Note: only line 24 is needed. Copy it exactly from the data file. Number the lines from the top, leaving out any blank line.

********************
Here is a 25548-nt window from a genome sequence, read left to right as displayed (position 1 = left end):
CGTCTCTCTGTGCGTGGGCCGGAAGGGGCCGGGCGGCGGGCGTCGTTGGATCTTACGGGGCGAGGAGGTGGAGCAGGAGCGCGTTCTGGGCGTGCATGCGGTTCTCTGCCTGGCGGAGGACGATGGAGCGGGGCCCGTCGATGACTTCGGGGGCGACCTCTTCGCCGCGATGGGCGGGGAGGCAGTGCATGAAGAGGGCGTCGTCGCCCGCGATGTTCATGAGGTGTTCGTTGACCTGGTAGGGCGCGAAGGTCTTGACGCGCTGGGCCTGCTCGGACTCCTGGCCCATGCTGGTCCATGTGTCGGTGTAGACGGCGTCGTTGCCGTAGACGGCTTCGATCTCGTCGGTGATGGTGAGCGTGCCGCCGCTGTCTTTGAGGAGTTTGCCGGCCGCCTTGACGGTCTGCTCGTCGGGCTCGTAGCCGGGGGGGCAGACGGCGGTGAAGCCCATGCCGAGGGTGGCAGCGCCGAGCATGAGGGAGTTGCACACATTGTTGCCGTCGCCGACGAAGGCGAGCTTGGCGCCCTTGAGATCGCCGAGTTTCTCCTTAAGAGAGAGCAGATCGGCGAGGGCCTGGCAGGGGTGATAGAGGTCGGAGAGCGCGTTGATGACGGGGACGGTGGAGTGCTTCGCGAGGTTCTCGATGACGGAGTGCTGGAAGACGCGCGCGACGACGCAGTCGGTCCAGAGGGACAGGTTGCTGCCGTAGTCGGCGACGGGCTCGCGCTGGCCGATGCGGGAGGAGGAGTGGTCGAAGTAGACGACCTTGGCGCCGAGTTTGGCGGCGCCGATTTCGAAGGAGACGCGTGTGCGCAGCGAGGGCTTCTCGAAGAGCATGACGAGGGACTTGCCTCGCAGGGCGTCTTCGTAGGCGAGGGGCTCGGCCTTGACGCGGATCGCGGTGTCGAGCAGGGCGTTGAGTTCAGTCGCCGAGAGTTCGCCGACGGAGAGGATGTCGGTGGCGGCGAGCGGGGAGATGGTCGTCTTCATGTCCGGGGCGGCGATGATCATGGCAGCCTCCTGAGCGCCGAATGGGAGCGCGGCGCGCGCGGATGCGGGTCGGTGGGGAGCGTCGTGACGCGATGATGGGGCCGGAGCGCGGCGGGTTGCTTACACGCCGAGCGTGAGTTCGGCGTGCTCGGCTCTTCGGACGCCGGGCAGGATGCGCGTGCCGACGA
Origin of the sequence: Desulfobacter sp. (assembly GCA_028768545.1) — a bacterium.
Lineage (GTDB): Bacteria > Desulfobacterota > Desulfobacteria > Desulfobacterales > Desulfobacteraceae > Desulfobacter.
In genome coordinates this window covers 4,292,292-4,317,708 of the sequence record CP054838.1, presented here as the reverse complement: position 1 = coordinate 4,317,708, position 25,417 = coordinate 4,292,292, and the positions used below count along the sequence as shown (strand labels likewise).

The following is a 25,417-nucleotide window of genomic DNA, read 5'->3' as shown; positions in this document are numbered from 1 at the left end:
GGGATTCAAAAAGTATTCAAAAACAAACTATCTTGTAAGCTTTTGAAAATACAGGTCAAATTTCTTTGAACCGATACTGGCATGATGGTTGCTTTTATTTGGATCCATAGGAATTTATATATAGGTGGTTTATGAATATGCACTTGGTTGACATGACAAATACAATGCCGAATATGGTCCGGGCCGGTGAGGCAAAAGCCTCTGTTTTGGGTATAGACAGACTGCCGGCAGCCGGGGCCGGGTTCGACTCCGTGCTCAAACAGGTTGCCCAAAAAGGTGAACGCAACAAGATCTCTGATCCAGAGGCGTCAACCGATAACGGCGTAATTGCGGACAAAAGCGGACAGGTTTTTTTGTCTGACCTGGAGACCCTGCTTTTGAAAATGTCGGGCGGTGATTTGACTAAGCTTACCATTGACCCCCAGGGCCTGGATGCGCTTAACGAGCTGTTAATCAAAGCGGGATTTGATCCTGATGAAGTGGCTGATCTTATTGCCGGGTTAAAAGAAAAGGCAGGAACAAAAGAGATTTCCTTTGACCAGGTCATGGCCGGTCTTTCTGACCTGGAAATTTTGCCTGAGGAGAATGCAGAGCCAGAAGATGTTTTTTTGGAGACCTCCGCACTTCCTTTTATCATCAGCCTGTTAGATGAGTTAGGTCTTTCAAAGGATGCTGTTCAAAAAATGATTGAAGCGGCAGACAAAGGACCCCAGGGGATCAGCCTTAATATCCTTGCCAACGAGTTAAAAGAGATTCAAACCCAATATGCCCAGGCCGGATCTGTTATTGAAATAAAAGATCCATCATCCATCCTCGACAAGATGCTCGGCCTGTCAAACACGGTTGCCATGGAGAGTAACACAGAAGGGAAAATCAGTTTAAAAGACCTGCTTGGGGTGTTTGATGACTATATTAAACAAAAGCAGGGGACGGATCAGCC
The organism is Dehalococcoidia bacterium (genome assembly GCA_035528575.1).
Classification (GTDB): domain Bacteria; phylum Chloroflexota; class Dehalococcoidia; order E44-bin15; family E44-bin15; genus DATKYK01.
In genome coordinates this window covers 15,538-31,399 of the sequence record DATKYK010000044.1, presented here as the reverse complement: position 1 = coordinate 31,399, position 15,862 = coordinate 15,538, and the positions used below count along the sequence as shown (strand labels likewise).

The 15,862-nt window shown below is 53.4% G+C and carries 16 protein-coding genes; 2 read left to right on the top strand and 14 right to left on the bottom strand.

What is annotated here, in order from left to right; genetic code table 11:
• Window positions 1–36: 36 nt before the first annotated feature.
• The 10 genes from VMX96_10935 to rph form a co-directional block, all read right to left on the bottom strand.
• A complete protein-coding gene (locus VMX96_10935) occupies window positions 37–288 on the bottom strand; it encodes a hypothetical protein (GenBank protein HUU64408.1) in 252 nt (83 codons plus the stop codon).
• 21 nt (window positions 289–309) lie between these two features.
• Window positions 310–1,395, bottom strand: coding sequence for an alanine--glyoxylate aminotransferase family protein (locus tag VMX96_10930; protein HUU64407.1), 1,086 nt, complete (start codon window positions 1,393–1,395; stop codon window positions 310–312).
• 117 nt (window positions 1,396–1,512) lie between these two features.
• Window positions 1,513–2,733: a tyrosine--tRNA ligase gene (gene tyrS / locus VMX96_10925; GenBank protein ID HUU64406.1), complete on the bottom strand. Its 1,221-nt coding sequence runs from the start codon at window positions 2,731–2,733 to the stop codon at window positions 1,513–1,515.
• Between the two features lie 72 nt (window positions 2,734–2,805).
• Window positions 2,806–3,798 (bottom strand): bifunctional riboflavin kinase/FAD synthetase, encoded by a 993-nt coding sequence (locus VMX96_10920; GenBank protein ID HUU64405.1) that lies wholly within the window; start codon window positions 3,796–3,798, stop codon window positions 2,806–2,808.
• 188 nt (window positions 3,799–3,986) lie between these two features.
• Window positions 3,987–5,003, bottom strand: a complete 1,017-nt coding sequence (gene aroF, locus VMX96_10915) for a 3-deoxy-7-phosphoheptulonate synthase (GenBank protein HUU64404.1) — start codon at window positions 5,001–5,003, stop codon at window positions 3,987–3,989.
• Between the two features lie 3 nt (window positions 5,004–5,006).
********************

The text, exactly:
• Between the two features lie 3 nt (window positions 5,004–5,006).